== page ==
Posted by: rcottrill | May 5, 2010

Community Hymn Sings

Community Hymn Sing–the very phrase breathes warmth and fellowship. And this kind of program is something I have conducted many times over the years. Here is some information that could help you organize one. Note: The questionnaire below was used when I was asked to be the leader of the program in a distant town. That is why you will see “I” and “me” at various points. Simply substitute the name of the leader you have chosen where appropriate.

To begin with, there is merit in calling the event a “Community Hymn Sing.” It becomes an automatic invitation to the whole “community.” I have found there are many people all over who love to sing the old hymns!

1) What is the VENUE for the event (location, address)? Will folks need a map? And is there anything more we should know about this location (parking, etc.)?

2) What is the DATE and TIME for the event? Usually, I have planned on about a 90-minute program. No sermon. The emphasis is on singing, with about a half hour afterward for coffee and conversation. The latter, or course, is optional, and up to you.

3) What CHURCHES will be involved? In my experience, it is possible to draw in participants from about an hour’s radius, with good promotion, and the traditional hymns of the church seem to cross many denominational boundaries.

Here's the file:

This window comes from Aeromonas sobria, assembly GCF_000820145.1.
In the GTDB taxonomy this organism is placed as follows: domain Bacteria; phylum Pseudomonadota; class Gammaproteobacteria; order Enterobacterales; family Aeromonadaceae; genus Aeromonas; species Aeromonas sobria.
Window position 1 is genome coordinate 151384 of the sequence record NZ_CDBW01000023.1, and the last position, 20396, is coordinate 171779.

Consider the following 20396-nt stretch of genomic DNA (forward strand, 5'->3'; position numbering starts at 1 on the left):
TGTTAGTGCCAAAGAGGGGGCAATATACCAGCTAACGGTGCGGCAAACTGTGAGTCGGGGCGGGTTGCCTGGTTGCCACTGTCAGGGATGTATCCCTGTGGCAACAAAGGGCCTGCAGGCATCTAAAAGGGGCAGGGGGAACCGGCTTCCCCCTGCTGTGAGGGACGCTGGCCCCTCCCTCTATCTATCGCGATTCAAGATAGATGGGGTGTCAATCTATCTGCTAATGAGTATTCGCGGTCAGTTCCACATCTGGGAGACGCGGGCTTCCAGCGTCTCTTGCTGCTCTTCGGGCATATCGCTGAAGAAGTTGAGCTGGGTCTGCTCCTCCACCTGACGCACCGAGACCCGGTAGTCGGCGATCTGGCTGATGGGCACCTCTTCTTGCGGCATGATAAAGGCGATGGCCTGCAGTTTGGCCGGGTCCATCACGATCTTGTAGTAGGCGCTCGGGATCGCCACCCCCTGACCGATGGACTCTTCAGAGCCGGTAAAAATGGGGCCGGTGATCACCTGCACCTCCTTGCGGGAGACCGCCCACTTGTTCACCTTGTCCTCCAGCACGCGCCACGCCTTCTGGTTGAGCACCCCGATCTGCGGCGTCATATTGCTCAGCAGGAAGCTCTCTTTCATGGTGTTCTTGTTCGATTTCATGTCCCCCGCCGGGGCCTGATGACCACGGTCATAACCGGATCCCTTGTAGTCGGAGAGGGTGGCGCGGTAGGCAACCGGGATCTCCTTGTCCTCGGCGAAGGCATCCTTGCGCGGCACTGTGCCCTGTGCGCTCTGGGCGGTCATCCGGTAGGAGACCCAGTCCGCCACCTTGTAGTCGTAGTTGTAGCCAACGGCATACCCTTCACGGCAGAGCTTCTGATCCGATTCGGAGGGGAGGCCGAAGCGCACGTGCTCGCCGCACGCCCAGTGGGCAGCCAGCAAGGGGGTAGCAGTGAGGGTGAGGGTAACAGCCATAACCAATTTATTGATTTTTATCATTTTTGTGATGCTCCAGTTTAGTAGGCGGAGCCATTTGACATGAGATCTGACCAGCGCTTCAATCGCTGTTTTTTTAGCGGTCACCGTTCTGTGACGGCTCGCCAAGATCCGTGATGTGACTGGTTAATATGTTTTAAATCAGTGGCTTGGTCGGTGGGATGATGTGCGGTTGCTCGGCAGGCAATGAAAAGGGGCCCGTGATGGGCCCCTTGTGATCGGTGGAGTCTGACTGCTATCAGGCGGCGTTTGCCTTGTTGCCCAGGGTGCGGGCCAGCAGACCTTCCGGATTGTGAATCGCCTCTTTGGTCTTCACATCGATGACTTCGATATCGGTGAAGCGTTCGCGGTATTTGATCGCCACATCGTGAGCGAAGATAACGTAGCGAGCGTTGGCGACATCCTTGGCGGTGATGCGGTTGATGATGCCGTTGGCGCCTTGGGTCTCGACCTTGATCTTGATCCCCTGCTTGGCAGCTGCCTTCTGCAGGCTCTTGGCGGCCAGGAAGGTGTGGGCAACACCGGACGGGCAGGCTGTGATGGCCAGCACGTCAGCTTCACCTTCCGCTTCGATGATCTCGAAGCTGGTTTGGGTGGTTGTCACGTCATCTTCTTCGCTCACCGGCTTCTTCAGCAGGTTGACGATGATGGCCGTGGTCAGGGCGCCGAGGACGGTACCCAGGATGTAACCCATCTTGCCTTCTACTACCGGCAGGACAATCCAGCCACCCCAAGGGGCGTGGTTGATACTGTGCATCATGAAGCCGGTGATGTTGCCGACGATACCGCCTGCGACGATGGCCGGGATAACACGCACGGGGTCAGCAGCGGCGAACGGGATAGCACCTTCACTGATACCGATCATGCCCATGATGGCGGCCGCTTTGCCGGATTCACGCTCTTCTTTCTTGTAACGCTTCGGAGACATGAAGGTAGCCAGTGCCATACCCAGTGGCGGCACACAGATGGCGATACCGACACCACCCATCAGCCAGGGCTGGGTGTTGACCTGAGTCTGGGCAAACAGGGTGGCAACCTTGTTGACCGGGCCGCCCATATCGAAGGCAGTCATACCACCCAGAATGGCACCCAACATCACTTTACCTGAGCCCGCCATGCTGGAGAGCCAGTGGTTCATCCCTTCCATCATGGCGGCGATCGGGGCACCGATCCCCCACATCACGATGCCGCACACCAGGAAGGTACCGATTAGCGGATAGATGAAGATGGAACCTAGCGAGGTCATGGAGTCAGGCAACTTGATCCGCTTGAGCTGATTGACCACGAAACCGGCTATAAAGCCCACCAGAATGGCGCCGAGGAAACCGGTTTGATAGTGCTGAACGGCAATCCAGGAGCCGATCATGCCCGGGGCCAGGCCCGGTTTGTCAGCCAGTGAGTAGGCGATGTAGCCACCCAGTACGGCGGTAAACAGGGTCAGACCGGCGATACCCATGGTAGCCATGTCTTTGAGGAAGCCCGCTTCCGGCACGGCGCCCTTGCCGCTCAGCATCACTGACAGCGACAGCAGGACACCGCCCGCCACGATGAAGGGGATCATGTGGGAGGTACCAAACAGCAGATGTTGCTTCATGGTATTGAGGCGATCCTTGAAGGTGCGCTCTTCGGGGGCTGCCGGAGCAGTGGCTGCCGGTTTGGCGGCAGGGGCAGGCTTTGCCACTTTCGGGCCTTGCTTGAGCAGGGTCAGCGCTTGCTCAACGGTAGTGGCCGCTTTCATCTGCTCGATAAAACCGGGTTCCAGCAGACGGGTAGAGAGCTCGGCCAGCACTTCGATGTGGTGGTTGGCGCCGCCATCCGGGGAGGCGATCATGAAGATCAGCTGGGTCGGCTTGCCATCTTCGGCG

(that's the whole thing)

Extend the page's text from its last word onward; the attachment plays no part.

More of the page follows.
4) Is it possible to estimate the NUMBER OF PEOPLE that might attend? This is helpful in case you would like to provide a hand-out for certain songs, and provide a snack afterward, etc.

5) Who will the ACCOMPANIST(S) be? Simple piano accompaniment is good, or organ and piano. Some songs may be done a cappella (without instruments), if harmonization shows promise. (I have also conducted programs where a very fine violinist played along, sometimes supplying a beautiful obligato to the singing. Given the nature of the music, my personal preference is not to have drums and guitars used, but that’s up to you.)

6) Will an organized CHOIR be involved? My usual pattern is to sing all or part of as many hymns as possible, giving the background for some along the way. To vary congregational participation, we may have the instruments play a verse, or I could sing a verse as a solo, asking all to join me on the refrain. A choir could fit into this mix well. Even if they did not do much on their own, they would add support to the singing–valuable if a song is unfamiliar to some. (A mixed quartet could work the same way.)

7) What HYMNS will be used? I prefer to choose most of the hymns myself, or have a major input into the choice (though it is possible to set aside some time for requests during the event). One reason I do this is that not all songs have as interesting a story behind them as others do. Sometimes I also choose hymns to fit or develop a particular theme (Christmas, Easter, Valentine’s, etc.). If enough lead time is given, I can provide a list of songs in advance, so accompanists can get familiar with them.

8.) What about a PRACTICE? Would it be possible to meet with the accompanist(s) (and choir?) in advance (i.e. the evening before, or even the afternoon of the hymn sing date)? Though this is not usually necessary, a bit of discussion and a run-through of less familiar numbers could add to the effectiveness of the program.